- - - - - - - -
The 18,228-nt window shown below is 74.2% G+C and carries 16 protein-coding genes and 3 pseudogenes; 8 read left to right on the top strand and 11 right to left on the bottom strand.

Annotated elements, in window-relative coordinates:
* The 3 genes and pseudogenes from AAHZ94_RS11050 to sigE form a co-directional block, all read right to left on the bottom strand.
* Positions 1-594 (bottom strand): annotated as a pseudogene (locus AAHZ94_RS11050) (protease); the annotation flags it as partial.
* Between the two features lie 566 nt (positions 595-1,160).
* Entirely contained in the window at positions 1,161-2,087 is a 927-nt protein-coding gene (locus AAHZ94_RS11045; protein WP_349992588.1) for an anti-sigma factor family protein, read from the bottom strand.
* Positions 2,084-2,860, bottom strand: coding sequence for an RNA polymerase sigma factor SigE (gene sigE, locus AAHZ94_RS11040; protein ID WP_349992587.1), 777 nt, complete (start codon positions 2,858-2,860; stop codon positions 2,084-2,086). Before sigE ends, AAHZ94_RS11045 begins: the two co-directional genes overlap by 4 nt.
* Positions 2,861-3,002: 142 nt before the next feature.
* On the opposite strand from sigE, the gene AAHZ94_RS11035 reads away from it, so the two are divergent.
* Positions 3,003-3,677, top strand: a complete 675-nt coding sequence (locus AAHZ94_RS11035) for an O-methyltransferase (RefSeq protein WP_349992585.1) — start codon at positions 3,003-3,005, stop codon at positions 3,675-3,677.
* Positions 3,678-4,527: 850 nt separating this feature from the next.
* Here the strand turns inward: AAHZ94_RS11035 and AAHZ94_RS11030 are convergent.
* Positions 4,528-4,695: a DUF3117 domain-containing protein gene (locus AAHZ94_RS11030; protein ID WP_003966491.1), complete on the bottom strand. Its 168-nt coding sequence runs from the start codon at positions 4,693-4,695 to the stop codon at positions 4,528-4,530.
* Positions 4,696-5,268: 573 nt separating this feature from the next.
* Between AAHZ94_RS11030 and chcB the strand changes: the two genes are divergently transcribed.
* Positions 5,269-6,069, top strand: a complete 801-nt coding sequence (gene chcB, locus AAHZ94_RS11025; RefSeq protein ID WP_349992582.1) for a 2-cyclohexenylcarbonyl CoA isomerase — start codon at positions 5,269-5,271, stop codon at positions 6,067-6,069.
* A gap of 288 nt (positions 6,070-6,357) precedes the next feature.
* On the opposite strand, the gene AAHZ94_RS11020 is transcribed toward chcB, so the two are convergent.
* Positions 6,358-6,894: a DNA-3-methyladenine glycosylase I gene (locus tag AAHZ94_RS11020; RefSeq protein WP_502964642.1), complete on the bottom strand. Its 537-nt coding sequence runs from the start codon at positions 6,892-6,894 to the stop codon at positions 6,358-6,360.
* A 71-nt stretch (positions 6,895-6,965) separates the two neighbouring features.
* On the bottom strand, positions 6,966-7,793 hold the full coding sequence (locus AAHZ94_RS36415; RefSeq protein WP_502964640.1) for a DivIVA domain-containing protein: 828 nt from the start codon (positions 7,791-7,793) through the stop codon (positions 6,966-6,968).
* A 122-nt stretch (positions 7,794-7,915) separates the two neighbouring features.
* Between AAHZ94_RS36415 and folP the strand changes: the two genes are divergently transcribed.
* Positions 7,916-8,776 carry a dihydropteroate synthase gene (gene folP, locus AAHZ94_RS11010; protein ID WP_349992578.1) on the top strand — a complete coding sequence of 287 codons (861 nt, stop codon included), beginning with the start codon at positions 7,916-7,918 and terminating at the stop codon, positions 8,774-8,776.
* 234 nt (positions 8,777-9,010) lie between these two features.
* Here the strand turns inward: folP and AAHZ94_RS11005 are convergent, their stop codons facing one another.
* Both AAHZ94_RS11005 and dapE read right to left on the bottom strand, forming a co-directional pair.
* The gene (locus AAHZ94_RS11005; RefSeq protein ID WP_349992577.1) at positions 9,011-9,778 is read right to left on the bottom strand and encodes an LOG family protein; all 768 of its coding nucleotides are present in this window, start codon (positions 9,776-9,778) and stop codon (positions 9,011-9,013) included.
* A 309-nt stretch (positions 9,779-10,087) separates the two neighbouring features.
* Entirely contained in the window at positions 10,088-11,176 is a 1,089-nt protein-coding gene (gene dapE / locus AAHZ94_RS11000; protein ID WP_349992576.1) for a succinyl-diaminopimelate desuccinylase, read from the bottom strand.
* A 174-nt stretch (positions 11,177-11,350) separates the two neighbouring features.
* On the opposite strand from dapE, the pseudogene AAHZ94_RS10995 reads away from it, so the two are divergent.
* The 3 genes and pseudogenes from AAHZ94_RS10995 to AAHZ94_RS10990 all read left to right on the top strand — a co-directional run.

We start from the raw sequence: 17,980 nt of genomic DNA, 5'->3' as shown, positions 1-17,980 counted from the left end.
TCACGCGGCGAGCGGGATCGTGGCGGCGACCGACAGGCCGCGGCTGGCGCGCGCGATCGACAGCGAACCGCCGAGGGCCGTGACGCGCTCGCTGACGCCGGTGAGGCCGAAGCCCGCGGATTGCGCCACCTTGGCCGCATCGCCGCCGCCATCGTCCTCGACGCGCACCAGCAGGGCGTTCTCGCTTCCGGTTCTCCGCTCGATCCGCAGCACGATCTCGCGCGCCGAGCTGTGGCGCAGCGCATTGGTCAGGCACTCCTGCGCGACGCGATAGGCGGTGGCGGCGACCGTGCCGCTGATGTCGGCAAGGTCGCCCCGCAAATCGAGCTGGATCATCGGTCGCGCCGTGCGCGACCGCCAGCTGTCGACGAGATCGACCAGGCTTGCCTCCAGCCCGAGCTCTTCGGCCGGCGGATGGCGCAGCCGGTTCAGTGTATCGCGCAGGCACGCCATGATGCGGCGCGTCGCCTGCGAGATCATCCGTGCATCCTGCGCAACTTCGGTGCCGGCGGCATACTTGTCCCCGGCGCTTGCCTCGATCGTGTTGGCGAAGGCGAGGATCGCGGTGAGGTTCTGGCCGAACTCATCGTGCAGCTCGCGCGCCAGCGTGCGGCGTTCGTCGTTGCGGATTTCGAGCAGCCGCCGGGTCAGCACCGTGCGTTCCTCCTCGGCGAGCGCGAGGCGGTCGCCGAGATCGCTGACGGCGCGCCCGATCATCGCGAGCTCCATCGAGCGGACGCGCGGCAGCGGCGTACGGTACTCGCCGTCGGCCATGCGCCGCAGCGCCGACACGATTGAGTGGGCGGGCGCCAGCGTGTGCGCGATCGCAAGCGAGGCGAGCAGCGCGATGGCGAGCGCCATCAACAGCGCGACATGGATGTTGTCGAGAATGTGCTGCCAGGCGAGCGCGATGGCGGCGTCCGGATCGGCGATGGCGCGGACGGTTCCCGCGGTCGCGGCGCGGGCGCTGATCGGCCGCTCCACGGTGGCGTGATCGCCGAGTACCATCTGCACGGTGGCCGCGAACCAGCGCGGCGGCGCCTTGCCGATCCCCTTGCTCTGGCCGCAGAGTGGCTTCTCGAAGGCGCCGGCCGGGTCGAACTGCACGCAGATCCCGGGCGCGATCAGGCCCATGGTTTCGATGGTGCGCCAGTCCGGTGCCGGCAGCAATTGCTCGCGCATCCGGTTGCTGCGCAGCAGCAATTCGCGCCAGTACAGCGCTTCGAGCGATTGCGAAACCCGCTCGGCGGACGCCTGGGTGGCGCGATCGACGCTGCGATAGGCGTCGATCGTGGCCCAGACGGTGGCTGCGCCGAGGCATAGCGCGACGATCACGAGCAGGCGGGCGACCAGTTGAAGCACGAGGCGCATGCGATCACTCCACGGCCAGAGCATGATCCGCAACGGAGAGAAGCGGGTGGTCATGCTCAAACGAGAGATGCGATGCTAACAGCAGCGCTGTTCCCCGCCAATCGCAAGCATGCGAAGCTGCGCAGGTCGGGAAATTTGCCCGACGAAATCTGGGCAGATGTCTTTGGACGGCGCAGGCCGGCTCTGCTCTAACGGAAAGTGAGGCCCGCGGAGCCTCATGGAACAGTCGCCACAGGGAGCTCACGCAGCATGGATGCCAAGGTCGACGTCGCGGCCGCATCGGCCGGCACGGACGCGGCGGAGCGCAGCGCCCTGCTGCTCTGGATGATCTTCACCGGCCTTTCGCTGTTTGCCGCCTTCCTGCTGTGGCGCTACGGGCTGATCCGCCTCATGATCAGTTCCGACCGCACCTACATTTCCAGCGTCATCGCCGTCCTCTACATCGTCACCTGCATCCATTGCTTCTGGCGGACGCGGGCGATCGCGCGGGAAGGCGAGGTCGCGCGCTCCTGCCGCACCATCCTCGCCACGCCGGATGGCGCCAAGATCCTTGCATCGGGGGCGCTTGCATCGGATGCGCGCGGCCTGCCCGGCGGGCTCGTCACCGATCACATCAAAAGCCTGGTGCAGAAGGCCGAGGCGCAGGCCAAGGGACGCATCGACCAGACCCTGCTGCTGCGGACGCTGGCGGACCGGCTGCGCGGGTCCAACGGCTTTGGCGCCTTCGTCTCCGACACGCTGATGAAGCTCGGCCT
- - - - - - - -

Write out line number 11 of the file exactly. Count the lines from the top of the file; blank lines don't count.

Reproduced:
* Positions 3,678-4,527: 850 nt separating this feature from the next.